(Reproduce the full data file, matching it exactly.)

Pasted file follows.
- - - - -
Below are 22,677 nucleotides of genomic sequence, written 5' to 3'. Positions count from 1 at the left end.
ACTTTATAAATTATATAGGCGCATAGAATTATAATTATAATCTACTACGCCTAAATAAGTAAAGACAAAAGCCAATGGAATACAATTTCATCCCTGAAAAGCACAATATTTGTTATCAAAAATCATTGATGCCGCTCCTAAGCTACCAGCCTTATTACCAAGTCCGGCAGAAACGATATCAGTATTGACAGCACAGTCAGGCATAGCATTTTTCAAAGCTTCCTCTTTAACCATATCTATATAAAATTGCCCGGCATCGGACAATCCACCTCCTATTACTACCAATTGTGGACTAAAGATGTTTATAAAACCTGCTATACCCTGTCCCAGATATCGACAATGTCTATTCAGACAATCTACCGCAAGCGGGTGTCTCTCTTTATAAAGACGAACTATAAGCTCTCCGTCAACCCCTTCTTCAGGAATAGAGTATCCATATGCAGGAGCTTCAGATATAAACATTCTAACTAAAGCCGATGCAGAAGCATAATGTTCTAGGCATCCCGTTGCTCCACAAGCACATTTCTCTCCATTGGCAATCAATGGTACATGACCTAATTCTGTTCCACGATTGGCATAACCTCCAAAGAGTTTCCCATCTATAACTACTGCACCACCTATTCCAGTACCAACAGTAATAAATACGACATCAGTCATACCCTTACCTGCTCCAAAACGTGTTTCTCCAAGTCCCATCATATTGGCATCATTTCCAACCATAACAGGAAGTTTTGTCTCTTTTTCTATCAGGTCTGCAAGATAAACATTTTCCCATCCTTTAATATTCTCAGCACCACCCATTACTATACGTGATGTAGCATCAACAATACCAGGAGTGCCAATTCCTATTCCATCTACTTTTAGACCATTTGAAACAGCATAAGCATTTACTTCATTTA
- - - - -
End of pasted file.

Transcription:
Below are 22,677 nucleotides of genomic sequence, written 5' to 3'. Positions count from 1 at the left end.
ACTTTATAAATTATATAGGCGCATAGAATTATAATTATAATCTACTACGCCTAAATAAGTAAAGACAAAAGCCAATGGAATACAATTTCATCCCTGAAAAGCACAATATTTGTTATCAAAAATCATTGATGCCGCTCCTAAGCTACCAGCCTTATTACCAAGTCCGGCAGAAACGATATCAGTATTGACAGCACAGTCAGGCATAGCATTTTTCAAAGCTTCCTCTTTAACCATATCTATATAAAATTGCCCGGCATCGGACAATCCACCTCCTATTACTACCAATTGTGGACTAAAGATGTTTATAAAACCTGCTATACCCTGTCCCAGATATCGACAATGTCTATTCAGACAATCTACCGCAAGCGGGTGTCTCTCTTTATAAAGACGAACTATAAGCTCTCCGTCAACCCCTTCTTCAGGAATAGAGTATCCATATGCAGGAGCTTCAGATATAAACATTCTAACTAAAGCCGATGCAGAAGCATAATGTTCTAGGCATCCCGTTGCTCCACAAGCACATTTCTCTCCATTGGCAATCAATGGTACATGACCTAATTCTGTTCCACGATTGGCATAACCTCCAAAGAGTTTCCCATCTATAACTACTGCACCACCTATTCCAGTACCAACAGTAATAAATACGACATCAGTCATACCCTTACCTGCTCCAAAACGTGTTTCTCCAAGTCCCATCATATTGGCATCATTTCCAACCATAACAGGAAGTTTTGTCTCTTTTTCTATCAGGTCTGCAAGATAAACATTTTCCCATCCTTTAATATTCTCAGCACCACCCATTACTATACGTGATGTAGCATCAACAATACCAGGAGTGCCAATTCCTATTCCATCTACTTTTAGACCATTTGAAACAGCATAAGCATTTACTTCATTTA